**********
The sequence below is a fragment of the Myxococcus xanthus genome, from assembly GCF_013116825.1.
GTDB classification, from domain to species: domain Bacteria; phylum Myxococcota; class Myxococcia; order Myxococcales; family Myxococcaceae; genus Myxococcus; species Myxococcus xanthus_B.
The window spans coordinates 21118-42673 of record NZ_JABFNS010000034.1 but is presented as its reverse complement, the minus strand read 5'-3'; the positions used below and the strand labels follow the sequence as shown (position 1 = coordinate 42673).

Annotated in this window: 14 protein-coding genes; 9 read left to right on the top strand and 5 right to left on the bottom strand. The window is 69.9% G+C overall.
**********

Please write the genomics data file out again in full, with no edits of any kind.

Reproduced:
The sequence below is a fragment of the Myxococcus xanthus genome, from assembly GCF_013116825.1.
GTDB classification, from domain to species: domain Bacteria; phylum Myxococcota; class Myxococcia; order Myxococcales; family Myxococcaceae; genus Myxococcus; species Myxococcus xanthus_B.
The window spans coordinates 21118-42673 of record NZ_JABFNS010000034.1 but is presented as its reverse complement, the minus strand read 5'-3'; the positions used below and the strand labels follow the sequence as shown (position 1 = coordinate 42673).

Annotated in this window: 14 protein-coding genes; 9 read left to right on the top strand and 5 right to left on the bottom strand. The window is 69.9% G+C overall.